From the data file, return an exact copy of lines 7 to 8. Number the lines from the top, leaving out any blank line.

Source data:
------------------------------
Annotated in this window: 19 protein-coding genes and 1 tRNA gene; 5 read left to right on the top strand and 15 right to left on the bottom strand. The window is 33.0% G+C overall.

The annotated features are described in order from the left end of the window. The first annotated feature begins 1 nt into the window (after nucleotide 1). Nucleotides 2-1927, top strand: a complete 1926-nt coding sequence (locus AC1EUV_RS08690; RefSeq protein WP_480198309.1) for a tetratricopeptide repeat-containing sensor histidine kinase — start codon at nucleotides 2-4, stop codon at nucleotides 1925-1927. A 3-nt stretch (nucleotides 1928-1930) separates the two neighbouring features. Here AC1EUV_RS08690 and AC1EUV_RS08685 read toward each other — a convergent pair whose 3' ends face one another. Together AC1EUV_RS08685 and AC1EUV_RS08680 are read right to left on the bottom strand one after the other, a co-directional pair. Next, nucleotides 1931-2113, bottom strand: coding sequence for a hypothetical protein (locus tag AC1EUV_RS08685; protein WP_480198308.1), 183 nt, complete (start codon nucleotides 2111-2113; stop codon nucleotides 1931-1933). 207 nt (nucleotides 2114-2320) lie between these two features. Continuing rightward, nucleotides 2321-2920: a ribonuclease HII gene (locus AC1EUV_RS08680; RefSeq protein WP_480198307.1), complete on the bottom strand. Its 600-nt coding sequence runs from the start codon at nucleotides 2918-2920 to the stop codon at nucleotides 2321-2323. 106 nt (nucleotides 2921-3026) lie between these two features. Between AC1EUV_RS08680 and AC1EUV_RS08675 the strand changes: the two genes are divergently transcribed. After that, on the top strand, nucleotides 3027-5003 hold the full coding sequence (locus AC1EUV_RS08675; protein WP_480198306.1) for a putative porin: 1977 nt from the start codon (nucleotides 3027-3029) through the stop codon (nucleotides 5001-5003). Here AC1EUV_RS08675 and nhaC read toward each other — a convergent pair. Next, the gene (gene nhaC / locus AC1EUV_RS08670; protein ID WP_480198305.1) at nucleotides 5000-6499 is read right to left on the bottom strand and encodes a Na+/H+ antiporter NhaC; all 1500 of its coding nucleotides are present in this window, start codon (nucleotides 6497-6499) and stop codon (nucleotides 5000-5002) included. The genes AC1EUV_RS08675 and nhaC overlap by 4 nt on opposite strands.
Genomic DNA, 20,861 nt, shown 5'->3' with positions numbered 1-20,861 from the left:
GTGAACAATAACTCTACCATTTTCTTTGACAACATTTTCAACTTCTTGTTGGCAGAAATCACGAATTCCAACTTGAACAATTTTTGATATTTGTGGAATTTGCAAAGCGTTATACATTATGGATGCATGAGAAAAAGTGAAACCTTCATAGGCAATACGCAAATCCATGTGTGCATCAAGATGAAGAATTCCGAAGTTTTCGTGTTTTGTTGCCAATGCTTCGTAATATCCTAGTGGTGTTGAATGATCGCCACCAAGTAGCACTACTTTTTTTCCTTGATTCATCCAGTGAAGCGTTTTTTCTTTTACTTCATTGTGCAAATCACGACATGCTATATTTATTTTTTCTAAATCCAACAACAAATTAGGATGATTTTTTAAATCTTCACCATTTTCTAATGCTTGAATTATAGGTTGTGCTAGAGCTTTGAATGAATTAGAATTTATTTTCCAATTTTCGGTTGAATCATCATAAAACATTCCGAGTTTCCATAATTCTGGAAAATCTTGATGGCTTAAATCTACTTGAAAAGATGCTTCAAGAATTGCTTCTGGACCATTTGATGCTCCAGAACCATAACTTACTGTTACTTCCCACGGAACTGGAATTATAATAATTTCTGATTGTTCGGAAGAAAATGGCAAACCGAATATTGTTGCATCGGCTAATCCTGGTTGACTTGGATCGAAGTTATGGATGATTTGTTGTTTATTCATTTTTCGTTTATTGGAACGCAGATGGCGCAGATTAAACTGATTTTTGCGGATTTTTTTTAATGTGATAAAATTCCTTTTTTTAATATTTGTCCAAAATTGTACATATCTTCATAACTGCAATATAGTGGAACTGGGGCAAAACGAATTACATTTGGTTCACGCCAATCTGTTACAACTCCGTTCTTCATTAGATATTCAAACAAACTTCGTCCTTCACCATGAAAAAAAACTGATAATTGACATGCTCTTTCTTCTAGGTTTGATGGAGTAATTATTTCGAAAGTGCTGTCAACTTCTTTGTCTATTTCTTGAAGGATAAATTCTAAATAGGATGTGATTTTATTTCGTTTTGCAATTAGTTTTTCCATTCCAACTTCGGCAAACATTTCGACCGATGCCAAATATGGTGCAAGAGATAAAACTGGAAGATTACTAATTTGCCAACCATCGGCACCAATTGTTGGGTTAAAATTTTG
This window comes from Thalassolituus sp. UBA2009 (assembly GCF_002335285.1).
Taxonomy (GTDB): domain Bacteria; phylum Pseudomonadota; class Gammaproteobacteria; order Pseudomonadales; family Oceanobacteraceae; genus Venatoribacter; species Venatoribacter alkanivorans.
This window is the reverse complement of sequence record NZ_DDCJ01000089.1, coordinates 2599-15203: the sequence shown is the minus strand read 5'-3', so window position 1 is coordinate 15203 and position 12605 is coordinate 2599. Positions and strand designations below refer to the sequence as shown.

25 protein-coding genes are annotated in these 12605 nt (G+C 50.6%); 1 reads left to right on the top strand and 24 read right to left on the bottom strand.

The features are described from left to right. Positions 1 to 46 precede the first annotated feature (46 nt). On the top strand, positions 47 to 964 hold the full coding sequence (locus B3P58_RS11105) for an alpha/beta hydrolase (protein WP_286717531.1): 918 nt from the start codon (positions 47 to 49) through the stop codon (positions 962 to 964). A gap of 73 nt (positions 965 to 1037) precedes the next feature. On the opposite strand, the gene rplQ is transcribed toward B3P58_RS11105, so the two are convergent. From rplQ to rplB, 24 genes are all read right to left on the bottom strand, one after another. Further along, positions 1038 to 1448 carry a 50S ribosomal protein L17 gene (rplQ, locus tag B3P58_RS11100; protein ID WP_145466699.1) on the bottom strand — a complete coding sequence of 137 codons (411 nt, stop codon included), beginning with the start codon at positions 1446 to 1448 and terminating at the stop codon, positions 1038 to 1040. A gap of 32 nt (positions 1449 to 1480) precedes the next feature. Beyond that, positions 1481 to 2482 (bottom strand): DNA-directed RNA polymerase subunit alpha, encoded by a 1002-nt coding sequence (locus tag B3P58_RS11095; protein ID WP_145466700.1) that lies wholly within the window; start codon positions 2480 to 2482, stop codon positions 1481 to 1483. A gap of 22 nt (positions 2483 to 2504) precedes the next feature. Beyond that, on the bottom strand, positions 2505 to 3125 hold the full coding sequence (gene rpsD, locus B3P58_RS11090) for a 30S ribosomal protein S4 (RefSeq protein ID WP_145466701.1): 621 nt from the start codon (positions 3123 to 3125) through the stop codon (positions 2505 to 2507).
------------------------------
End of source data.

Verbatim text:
This window is the reverse complement of sequence record NZ_DDCJ01000089.1, coordinates 2599-15203: the sequence shown is the minus strand read 5'-3', so window position 1 is coordinate 15203 and position 12605 is coordinate 2599. Positions and strand designations below refer to the sequence as shown.

25 protein-coding genes are annotated in these 12605 nt (G+C 50.6%); 1 reads left to right on the top strand and 24 read right to left on the bottom strand.